Ransomware is perhaps one of the most difficult types of malware to handle, and it has enabled cyber-extortion to flourish over the past several years. As a business owner, you need to know what ransomware is, how it should be addressed, and how to protect against it.
What Exactly is Ransomware?
Ransomware locks down part of a computer or network, only unlocking it when a ransom is paid in the form of cryptocurrency. Businesses that rely on computing infrastructures—basically all of them—can be crippled by such a threat, which is why it can be so devastating.
Why Ransomware Should Alarm the Small Business
It should come as no surprise that most of these threats are leveraged against large companies and enterprises with deep pockets that can afford the ransom. Small businesses, on the other hand, can also be completely shut down by ransomware. There are certain costs associated with an attack like this, including the following:
- Downtime from having mission-critical systems locked by the ransomware
- The cost of the ransom if you choose to pay it
- The reputational damage that comes with losing control of customer data
Furthermore, since most businesses utilize cloud computing, accept online payments, and have a web presence, there are so many opportunities for hackers to cause trouble with their cyberthreats. If you are a small business owner, you need to take all of these into consideration, as even the smallest issue could become a significant problem moving forward.
Some people believe that they are immune to ransomware, but this is simply not true. It does not matter how big or small your company is; you could become the target if you aren’t careful or if you aren’t taking the appropriate precautions. Here are three steps you can take to make sure that you are as best protected as possible.
Train Your Users to Detect Phishing Messages
Phishing attacks are the easiest and most common way hackers use to spread ransomware. To help you avoid phishing attacks, consider the following giveaway signs:
- Phishing messages typically ask for sensitive information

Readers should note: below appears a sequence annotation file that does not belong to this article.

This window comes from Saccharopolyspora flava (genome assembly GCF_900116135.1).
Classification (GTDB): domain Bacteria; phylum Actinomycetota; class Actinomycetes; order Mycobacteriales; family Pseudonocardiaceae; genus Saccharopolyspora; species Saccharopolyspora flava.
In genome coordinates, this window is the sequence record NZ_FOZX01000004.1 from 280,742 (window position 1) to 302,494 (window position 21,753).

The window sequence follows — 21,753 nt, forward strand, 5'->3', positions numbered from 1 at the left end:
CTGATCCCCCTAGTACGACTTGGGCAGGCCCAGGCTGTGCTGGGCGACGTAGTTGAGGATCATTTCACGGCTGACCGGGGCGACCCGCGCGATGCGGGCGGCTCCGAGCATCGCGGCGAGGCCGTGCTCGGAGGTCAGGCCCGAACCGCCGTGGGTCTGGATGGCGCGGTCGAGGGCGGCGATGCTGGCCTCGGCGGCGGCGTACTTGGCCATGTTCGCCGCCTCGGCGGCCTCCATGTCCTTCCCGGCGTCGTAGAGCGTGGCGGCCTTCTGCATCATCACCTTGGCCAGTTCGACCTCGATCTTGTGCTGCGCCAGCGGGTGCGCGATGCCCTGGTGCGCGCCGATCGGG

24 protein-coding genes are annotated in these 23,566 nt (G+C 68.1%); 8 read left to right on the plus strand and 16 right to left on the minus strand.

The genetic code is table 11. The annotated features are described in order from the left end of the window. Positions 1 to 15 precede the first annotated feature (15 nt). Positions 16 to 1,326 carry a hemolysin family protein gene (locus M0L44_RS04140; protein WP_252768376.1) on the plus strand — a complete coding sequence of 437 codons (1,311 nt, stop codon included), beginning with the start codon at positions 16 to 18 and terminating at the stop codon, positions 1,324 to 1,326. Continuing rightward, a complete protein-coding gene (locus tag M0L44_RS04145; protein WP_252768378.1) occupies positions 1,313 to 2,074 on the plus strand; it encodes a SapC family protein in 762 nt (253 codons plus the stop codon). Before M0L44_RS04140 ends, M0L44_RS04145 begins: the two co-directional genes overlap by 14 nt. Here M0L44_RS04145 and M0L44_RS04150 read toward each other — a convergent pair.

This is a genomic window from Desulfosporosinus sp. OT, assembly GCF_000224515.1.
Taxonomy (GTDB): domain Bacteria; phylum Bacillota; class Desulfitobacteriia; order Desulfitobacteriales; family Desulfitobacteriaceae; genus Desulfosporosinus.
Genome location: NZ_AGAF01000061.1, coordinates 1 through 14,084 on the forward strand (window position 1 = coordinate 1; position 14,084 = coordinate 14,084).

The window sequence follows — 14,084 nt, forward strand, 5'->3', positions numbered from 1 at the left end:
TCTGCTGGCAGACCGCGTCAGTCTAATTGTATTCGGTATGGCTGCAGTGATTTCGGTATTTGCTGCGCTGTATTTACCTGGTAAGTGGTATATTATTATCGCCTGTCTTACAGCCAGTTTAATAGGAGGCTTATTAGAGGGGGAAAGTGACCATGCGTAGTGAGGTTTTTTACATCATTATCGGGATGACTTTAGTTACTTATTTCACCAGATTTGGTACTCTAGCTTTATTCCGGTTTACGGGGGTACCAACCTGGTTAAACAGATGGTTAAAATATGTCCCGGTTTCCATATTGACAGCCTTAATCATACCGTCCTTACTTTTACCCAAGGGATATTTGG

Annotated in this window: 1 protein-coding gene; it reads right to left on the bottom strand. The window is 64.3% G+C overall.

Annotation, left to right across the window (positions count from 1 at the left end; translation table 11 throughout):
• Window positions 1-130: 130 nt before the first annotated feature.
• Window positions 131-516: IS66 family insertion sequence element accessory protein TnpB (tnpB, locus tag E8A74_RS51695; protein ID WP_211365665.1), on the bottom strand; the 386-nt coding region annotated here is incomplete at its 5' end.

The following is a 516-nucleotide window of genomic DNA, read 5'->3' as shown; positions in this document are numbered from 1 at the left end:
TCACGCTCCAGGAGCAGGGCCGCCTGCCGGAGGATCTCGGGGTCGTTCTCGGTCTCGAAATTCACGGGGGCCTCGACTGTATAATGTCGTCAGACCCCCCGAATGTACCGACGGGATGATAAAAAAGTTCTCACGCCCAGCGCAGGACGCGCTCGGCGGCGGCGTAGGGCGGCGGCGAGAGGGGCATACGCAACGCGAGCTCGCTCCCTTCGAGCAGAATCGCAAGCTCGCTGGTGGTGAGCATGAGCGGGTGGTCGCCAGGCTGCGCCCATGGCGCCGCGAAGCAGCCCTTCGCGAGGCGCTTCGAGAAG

- Phishing messages utilize different domains from legitimate sources
- Phishing messages contain unsolicited attachments and links
- Phishing messages tend to have poor grammar and don’t typically have the elements of personalization that you would expect.
- Phishing messages try to elicit panic resulting in impulsive action
If a message contains any of the above, you should at least give the message a second glance to ensure that it’s legitimate.
Keep Your Software Patched
Ransomware often exploits vulnerabilities and weaknesses in your firmware, antivirus software, operating systems, and other applications, which means that they must be patched periodically to ensure that they aren’t outdated or vulnerable. Your software needs to take into account the latest threat definitions to be effective. If you need help with this process, we are happy to assist, and we can even automate the process so it’s one less thing for you to worry about.
Back Up Your Data
The most important practice for protecting your data from ransomware is to implement a backup solution. It could quite literally save your business in the event you are struck by an attack. While some types of ransomware use a double-extortion method where they threaten to release data online if you fail to pay the ransom, other types of ransomware can be bypassed through the smart implementation of a backup. We recommend you keep a backup off-site so there is minimal chance it can be infected or corrupted by ransomware.
Nexela can help you secure your endpoints and take the fight against ransomware. To learn more, reach out to us at (215) 525-3223.